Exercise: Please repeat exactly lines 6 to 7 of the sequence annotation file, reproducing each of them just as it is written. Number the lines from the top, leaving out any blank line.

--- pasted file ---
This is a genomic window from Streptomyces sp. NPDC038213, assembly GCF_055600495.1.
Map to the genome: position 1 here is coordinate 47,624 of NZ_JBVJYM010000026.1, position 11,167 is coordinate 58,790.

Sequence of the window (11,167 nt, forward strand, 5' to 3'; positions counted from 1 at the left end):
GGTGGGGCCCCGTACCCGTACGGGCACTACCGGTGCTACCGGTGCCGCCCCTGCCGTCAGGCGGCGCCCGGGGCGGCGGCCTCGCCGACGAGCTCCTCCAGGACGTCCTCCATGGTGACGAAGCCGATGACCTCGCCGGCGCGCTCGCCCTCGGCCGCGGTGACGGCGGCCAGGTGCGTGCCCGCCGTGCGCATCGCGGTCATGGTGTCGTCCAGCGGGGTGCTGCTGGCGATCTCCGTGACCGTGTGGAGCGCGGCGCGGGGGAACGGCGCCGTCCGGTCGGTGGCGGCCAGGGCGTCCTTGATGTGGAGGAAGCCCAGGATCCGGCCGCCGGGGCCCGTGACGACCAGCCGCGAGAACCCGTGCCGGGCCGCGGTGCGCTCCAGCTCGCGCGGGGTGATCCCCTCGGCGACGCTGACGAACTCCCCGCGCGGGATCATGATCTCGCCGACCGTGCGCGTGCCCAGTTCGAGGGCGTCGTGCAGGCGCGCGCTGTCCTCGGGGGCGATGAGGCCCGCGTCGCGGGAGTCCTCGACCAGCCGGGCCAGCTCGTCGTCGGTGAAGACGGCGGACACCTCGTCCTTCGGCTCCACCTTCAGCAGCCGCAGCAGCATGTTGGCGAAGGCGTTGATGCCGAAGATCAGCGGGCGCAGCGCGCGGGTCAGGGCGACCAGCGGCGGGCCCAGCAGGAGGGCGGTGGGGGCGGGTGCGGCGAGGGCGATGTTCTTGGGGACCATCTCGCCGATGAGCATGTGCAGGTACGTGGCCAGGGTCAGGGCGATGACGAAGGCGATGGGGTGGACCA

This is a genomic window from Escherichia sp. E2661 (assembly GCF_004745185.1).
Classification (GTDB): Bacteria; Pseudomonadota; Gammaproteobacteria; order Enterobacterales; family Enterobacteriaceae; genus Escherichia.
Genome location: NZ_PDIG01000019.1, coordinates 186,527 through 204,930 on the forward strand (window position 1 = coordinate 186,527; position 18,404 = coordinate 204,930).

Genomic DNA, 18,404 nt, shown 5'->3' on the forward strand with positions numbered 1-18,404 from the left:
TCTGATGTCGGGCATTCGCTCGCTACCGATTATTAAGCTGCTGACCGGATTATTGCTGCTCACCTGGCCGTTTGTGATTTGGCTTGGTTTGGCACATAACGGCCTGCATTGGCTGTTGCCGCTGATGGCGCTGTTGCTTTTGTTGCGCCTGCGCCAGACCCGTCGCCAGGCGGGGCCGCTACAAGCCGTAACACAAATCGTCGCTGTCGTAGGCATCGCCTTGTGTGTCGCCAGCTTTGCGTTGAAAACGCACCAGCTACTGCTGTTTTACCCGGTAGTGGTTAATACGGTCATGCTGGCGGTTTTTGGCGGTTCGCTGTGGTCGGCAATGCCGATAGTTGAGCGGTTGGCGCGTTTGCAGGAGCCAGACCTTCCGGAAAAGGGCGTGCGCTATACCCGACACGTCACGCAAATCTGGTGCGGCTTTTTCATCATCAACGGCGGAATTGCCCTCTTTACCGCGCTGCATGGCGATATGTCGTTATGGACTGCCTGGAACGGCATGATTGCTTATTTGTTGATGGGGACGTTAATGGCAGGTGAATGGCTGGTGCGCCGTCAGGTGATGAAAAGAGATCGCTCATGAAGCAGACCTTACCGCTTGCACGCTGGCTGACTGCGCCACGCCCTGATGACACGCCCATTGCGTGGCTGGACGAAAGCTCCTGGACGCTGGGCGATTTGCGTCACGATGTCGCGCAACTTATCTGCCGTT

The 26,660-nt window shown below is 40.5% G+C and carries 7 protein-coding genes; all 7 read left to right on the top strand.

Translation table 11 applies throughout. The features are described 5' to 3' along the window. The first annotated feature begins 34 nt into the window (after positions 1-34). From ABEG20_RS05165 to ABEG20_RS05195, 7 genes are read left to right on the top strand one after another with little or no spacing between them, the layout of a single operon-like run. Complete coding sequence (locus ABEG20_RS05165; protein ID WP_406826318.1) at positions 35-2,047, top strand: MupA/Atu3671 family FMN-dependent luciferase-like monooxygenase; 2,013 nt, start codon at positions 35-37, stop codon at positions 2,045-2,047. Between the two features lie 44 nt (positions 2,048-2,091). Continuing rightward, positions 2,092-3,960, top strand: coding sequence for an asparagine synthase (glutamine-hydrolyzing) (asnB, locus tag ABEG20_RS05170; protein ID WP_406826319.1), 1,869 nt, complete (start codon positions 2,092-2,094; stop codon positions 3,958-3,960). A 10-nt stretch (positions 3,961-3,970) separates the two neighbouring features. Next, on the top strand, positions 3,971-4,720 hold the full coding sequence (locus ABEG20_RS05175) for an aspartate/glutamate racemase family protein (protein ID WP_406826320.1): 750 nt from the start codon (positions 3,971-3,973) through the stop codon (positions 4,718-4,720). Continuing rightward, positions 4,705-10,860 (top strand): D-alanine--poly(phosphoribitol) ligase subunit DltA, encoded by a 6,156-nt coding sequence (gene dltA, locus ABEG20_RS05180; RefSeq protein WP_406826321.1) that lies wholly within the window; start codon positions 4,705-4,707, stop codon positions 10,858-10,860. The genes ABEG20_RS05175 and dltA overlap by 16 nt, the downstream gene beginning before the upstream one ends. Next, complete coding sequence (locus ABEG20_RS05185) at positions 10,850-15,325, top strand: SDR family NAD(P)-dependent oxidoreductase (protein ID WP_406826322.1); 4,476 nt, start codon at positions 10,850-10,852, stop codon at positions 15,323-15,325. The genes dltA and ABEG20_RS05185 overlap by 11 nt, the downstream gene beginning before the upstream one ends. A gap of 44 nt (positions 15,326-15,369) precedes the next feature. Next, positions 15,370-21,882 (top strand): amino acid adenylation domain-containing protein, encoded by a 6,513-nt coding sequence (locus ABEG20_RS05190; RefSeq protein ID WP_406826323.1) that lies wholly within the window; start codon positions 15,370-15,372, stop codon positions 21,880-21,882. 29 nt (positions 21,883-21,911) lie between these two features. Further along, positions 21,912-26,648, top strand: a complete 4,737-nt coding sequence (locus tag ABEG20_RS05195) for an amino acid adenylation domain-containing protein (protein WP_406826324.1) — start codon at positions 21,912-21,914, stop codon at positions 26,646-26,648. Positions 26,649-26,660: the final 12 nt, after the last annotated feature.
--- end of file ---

Classification (GTDB): Bacteria; Pseudomonadota; Gammaproteobacteria; order Enterobacterales; family Enterobacteriaceae; genus Escherichia.
Genome location: NZ_PDIG01000019.1, coordinates 186,527 through 204,930 on the forward strand (window position 1 = coordinate 186,527; position 18,404 = coordinate 204,930).